The Importance Of Communication In Nursing

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The Importance of Communication in Nursing

The aim of this assignment is to demonstrate knowledge, understanding and the importance of communication within nursing by relating it to an example from clinical practice. The clinical practice example is based in a healthcare setting on a hospital ward (appendix 1). With reference to The Code of Professional Conduct (NMC, 2008), confidentiality will be observed throughout, therefore the patient’s details have been changed to Mr Jones. The example will demonstrate the achievement of two clinical competencies from the clinical practice assessment in the domain of care delivery (see appendix 2). Within the essay, communication will be broadly explored followed by communication that directly
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It is evident that she is aware of barriers to effective communication. Additionally, it is made apparent that communication skills are vitally and fundamentally important in clinical practice. When there is effective communication it creates positive health practices. The need for a therapeutic relationship (patient-centred) is to be the main focus of the student/nurse. The key success in this role is accurate assessment of the patient’s needs, abilities and commitment to meeting them with sensitivity. Assessment is impossible without the ability to communicate using both verbal and non-verbal skills to explore, and allow expression of the patient’s feelings. The key of effective communication is making the right choice of intervention based on assessment of the individual, the situation and resources. It is important to adapt our communication style with others rather than adopt a ‘one-size-fits all’ approach.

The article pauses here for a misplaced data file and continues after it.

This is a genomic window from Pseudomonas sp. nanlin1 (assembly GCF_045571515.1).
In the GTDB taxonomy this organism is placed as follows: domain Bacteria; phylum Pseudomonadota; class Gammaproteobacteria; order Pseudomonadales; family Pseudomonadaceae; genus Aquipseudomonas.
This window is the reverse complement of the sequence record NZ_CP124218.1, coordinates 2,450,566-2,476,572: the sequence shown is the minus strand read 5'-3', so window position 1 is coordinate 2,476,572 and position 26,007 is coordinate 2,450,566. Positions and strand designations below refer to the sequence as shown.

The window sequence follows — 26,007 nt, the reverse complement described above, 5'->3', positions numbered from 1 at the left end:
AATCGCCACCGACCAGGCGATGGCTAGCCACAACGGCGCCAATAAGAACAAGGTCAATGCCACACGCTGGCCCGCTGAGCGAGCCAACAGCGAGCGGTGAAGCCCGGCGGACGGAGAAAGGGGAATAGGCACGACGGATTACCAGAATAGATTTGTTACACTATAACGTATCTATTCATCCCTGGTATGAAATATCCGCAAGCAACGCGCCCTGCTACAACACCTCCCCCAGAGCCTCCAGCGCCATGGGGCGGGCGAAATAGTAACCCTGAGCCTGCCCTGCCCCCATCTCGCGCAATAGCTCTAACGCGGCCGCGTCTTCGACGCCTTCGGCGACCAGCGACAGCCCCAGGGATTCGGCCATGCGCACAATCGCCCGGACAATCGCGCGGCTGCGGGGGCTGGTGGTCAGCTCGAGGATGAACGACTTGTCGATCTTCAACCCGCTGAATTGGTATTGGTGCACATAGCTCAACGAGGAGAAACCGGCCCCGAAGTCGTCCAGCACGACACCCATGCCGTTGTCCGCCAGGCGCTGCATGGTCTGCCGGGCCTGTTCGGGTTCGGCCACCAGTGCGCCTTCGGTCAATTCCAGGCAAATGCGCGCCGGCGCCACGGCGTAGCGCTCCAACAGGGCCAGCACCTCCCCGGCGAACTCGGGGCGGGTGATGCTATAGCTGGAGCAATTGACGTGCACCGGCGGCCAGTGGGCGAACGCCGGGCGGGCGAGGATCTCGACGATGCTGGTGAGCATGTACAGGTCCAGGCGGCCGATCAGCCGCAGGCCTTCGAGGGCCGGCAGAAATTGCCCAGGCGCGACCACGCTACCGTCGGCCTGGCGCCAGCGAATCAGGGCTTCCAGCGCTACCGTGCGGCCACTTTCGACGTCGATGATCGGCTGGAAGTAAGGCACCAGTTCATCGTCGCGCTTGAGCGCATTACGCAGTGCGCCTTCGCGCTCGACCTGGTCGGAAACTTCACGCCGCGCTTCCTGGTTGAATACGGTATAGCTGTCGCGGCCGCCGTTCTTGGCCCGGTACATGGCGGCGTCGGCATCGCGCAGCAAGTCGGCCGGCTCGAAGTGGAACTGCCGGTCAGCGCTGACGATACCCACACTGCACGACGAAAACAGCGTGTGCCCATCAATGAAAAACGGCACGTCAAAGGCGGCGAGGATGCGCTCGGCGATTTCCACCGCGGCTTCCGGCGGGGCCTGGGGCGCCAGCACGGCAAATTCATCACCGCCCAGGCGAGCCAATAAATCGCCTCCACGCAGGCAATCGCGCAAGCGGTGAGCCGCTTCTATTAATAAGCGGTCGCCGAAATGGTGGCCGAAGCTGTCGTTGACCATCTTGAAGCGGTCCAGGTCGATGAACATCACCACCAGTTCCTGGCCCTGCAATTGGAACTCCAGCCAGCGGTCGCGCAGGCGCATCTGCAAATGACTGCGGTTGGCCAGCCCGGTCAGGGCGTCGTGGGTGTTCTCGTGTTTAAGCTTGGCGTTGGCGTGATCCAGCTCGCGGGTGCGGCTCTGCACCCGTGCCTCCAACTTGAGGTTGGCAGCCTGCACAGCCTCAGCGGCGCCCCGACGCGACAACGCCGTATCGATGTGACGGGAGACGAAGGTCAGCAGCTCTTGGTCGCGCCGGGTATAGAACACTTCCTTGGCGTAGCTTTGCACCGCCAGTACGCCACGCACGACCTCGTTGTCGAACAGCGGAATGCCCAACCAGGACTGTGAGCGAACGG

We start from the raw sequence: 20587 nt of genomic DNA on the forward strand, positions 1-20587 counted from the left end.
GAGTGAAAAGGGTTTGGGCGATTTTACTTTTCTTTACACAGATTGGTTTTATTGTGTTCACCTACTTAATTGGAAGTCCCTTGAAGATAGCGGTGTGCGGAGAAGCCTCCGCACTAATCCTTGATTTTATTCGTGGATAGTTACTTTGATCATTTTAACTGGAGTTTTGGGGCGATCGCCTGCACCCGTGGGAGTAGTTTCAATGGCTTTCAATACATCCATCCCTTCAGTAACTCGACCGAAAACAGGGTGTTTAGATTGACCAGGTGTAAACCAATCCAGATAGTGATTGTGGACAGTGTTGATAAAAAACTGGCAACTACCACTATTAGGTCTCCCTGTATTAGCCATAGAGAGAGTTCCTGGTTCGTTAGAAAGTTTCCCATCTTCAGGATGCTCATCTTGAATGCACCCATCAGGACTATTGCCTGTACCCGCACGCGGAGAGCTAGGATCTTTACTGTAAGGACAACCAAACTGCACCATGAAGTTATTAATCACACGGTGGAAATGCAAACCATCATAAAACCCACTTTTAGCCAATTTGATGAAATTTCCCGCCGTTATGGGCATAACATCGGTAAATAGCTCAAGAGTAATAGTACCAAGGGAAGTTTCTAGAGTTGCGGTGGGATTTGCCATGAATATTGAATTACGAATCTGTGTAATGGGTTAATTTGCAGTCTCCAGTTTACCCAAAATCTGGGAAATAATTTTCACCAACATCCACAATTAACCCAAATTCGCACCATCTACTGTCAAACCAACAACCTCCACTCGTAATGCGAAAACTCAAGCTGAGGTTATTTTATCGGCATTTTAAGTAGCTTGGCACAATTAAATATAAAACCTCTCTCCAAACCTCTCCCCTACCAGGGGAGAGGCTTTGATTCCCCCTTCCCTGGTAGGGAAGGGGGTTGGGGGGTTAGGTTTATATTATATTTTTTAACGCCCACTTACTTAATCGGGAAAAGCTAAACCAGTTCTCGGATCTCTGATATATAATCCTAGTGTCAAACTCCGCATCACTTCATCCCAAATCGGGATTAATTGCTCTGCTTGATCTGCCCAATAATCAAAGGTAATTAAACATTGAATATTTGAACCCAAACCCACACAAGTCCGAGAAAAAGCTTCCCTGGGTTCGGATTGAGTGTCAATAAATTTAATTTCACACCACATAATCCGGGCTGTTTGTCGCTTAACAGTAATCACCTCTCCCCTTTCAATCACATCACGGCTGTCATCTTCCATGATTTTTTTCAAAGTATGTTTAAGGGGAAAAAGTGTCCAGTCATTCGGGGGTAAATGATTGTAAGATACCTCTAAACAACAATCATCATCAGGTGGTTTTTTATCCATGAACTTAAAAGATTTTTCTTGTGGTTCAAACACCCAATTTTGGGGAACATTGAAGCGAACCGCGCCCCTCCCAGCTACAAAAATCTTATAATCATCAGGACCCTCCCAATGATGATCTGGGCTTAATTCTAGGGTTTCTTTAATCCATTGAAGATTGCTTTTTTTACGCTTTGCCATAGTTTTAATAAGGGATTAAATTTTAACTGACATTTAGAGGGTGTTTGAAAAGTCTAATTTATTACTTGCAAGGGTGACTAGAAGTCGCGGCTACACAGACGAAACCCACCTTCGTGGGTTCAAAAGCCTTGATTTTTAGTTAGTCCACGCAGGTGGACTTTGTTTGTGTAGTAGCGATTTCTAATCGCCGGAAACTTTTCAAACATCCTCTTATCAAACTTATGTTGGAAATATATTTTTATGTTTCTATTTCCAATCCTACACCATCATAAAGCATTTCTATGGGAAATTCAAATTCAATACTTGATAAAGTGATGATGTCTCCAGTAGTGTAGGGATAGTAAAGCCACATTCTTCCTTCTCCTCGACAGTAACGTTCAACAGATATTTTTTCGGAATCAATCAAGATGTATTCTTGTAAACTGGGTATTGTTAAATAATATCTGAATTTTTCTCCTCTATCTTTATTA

APPENDIX 1 – The Practical Example
Mr Jones retired 71 year old man who lives with his wife at home. He had been admitted following a stroke that occurred in the right hemisphere of his brain, leaving the left side of the body with physical impairments. Mr Jones experiences visual neglect, which has resulted from his stroke. The patient is consequently unable
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Newman, A. (2003) ‘Self-Concept in the Nurse-Client Relationship’, in Arnold, E. and Underman Boggs, K. (eds.) Interpersonal Relationships: Professional Communication Skills for Nurses. 5th edn. Philadelphia, USA: Saunders Elsevier. p.64-90.

National Institute for Clinical Excellence (NICE) (2008) Stroke: Diagnosis and Initial Management of Acute Stroke and Transient Ischaemic Attack (TIA): National Clinical Guideline for Chronic Conditions. London: NICE (National Institute for Clinical

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